Knowledge is Power: Understanding the Facts About MRSA
Methicillin-resistant Staphylococcus Aureus (MRSA) is a type of staph bacteria that is resistant to certain antibiotics called beta-lactams. These antibiotics include methicillin and other more common antibiotics such as oxacillin, penicillin, and amoxicillin. In the community, most MRSA infections are skin infections. More severe or potentially life-threatening MRSA infections occur most frequently among patients in healthcare settings.
MRSA in healthcare settings usually causes more severe and potentially life-threatening infections, such as bloodstream infections, surgical site infections, or pneumonia. The signs and symptoms will vary by the type and stage of the infection.
In the community, most MRSA infections are skin infections that may appear as pustules or boils which often are red, swollen, painful, or have pus or other drainage. They often first look like spider bites or bumps that are red, swollen, and painful. These skin infections commonly occur at sites of visible skin trauma, such as cuts and abrasions, and areas of the body covered by hair (e.g., back of neck, groin, buttock, armpit, beard area of men).
How MRSA is Spread in the Community
MRSA infections, as with all staph, are usually spread by having contact with someone’s skin infection or personal items they have used, like towels, bandages, or razors that touched their infected skin. These infections are most likely to be spread in places where people are in close contact with others—for instance, schools and locker rooms where athletes might share razors or towels.
Factors that have been associated with the spread of MRSA skin infections include: close skin-to-skin contact, openings in the skin such as cuts or abrasions, contaminated items and surfaces, crowded living conditions, and poor hygiene. People may be more at risk in locations where these factors are common, including:athletic facilities, dormitories, military barracks, households, correctional facilities, and daycare centers.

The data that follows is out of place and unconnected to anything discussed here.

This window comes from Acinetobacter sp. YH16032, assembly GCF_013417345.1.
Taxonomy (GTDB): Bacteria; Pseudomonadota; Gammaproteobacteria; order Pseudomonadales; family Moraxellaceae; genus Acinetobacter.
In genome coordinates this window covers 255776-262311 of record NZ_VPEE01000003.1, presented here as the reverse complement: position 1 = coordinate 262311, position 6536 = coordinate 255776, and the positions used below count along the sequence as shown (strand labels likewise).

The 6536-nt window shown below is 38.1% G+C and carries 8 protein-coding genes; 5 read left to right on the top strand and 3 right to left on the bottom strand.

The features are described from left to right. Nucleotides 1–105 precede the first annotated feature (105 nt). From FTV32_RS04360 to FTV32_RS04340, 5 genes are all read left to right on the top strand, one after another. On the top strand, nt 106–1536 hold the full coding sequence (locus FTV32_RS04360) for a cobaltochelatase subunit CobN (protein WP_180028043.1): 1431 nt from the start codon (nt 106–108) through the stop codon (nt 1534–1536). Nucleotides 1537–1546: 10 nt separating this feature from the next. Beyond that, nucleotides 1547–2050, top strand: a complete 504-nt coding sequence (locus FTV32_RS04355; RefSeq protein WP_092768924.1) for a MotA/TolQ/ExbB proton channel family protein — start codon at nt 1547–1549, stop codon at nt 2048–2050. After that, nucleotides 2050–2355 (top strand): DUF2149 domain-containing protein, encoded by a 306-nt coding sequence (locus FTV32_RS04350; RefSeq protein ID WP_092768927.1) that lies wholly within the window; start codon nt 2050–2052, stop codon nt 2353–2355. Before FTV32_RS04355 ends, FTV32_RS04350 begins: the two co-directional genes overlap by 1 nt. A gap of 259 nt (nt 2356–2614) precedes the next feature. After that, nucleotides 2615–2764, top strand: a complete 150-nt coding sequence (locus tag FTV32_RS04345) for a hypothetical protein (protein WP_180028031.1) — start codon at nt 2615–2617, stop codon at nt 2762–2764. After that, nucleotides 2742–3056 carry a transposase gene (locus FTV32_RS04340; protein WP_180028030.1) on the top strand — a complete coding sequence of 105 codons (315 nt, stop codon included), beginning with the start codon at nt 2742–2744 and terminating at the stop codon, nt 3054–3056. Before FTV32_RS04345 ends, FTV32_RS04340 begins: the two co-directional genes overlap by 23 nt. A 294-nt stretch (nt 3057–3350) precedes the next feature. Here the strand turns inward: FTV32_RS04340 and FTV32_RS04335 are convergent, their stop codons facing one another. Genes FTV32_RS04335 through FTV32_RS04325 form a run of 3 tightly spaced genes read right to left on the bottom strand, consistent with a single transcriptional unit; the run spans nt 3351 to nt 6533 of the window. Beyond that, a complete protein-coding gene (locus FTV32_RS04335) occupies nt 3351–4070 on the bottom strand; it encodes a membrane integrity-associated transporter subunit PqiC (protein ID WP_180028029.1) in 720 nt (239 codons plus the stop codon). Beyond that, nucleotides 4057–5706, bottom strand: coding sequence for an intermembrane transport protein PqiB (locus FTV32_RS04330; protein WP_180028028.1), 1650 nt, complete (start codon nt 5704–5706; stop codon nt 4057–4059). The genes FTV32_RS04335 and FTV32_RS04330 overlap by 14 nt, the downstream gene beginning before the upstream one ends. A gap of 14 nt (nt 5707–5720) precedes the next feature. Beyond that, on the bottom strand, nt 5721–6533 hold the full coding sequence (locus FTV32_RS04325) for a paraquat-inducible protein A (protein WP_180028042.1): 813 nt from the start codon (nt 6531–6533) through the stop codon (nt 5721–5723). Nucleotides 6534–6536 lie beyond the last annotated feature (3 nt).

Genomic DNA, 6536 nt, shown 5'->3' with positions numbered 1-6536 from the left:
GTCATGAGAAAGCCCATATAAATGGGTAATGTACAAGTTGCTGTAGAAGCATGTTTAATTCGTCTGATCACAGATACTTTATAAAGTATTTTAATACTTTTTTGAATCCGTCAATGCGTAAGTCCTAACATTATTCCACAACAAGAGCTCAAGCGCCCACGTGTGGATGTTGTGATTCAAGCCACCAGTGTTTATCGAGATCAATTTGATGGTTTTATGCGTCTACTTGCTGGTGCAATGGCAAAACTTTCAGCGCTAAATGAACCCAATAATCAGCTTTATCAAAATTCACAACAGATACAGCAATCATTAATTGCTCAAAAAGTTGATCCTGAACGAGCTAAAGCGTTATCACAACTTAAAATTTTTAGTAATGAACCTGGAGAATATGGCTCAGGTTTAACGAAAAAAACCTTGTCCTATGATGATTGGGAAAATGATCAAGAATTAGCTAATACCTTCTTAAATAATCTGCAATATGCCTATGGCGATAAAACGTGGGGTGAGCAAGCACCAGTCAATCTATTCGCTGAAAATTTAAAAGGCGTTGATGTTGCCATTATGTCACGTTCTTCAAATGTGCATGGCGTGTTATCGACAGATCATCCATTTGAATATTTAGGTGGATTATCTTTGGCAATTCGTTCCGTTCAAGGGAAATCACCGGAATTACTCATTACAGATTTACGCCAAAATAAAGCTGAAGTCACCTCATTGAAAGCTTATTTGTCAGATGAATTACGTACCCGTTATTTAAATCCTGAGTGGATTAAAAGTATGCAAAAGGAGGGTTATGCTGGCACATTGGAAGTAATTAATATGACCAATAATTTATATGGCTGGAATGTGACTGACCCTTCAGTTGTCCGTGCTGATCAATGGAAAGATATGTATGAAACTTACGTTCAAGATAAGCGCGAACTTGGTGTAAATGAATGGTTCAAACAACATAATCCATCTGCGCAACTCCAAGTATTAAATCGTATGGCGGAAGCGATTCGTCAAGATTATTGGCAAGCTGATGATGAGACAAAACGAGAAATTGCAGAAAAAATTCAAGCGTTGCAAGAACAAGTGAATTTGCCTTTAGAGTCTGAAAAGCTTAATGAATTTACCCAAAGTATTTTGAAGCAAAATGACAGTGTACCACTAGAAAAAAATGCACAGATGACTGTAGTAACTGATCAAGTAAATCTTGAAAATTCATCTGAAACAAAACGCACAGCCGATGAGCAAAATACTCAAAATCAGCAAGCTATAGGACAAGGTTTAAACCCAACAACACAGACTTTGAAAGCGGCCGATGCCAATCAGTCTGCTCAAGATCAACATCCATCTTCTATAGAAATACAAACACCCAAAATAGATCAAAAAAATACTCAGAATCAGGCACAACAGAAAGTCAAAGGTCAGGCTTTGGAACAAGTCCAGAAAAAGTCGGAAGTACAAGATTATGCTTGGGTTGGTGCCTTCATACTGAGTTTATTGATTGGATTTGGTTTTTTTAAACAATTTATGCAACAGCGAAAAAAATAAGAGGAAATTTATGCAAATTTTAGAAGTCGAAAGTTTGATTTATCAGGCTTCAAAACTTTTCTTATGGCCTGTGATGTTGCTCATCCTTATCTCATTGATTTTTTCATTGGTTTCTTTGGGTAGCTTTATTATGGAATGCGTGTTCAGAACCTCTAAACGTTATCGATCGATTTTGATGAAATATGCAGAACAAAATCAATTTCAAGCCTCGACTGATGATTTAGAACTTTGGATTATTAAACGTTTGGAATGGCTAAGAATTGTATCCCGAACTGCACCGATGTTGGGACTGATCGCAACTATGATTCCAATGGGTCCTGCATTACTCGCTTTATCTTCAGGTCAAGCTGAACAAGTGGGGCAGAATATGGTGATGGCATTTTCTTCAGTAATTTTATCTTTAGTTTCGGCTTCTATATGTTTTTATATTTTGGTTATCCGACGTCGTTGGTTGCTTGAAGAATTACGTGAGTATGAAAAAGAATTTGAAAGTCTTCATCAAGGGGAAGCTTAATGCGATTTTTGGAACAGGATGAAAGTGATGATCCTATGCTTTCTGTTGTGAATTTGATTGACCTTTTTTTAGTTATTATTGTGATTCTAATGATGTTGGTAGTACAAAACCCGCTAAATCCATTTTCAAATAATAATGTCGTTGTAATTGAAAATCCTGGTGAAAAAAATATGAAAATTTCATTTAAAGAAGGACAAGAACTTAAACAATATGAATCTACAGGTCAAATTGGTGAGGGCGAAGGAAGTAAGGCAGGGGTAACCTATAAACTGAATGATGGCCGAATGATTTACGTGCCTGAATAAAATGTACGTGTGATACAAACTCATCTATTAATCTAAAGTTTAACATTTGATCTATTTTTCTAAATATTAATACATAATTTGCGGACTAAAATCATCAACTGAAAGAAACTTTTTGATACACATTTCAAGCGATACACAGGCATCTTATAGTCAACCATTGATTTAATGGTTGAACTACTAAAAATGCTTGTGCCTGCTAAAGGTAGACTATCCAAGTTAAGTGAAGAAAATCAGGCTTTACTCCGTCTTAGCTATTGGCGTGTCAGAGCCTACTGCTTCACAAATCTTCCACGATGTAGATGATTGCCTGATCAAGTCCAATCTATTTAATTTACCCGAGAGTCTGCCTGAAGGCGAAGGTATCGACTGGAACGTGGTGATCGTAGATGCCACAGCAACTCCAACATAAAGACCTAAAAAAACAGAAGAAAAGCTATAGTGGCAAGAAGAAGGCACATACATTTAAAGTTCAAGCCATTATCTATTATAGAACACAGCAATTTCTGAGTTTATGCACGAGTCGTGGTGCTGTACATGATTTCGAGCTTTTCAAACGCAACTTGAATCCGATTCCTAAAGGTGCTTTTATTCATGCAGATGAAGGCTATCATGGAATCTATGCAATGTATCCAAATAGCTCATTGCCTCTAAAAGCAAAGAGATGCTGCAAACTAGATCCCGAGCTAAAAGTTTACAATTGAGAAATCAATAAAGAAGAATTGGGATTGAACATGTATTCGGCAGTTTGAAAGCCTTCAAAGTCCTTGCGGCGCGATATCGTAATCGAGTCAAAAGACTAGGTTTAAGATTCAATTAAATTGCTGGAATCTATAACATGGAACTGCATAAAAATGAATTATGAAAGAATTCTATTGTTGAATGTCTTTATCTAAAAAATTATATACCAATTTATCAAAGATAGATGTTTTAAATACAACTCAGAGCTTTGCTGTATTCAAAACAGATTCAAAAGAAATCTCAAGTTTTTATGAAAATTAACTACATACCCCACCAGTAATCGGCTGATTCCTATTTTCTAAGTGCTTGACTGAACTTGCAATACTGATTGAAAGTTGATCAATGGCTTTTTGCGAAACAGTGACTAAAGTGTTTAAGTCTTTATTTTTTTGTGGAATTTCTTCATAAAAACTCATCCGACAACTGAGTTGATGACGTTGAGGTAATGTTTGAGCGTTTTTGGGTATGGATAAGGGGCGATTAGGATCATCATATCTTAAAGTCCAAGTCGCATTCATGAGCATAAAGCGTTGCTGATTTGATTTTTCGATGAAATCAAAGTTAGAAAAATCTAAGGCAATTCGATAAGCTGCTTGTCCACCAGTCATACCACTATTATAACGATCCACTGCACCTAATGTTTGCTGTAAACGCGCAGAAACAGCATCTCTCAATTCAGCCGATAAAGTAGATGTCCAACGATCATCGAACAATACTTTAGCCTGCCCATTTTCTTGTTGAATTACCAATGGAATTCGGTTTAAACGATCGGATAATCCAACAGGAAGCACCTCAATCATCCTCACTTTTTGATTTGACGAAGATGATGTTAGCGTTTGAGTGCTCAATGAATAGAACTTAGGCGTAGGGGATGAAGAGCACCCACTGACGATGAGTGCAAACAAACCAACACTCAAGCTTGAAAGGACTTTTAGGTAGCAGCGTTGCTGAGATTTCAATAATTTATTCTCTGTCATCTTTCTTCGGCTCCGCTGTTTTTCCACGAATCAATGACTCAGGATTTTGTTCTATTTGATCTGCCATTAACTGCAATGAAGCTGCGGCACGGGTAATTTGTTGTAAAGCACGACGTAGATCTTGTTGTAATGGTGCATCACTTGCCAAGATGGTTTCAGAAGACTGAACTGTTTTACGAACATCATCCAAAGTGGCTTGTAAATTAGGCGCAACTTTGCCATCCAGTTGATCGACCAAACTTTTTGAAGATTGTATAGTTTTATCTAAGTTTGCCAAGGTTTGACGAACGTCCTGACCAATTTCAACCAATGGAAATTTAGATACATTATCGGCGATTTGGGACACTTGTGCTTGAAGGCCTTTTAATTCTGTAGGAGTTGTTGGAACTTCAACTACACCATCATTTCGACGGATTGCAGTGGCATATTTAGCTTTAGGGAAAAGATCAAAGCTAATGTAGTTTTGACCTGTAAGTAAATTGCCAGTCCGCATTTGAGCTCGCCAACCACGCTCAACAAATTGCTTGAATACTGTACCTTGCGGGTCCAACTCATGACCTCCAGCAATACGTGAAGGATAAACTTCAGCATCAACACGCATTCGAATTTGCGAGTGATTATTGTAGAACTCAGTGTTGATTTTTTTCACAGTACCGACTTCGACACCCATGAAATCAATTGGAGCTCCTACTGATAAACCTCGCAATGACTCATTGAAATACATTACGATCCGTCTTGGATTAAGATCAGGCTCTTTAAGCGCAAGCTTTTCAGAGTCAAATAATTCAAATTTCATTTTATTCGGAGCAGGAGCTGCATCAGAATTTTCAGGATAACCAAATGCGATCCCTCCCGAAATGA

Risks from Contaminated Surfaces
MRSA is found on people and not naturally found in the environment (e.g., soil, the ocean, lakes). MRSA could get on objects and surfaces outside the body if someone touches infected skin or certain areas of the body where these bacteria can live (like the nose) and then touches the object or surface. Another way that items can be contaminated with staph and MRSA is if they have direct contact with a person’s skin infection. Keeping skin infections covered with bandages is the best way to reduce the chance that surfaces will be contaminated with MRSA.
Even if surfaces have MRSA on them, this does not mean that you will definitely get an infection if you touch these surfaces. MRSA is most likely to cause problems when you have a cut or scrape that is not covered. That’s why it’s important to cover your cuts and open wounds with bandages. MRSA can also get into small openings in the skin, like the openings at hair follicles. The best defense is good hygiene. Keep your hands clean, use a barrier like clothing or towels between you and any surfaces you share with others (like gym equipment) and shower immediately after activities that involve direct skin contact with others. These are easy ways to decrease your risk of getting MRSA.
Hospitals and Healthcare Settings
Healthcare procedures can leave patients vulnerable to MRSA, which is typically spread in healthcare settings from patient to patient on unclean hands of healthcare personnel or through the improper use or reuse of equipment.
Hands may become contaminated with MRSA by contact with:
- colonized or infected patients;
- colonized or infected body sites of the personnel themselves; or
- devices, items, or environmental surfaces contaminated with body fluids containing MRSA.
Appropriate hand hygiene such as washing with soap and water or using an alcohol-based hand rub can prevent the spread of MRSA.Source: CDC.gov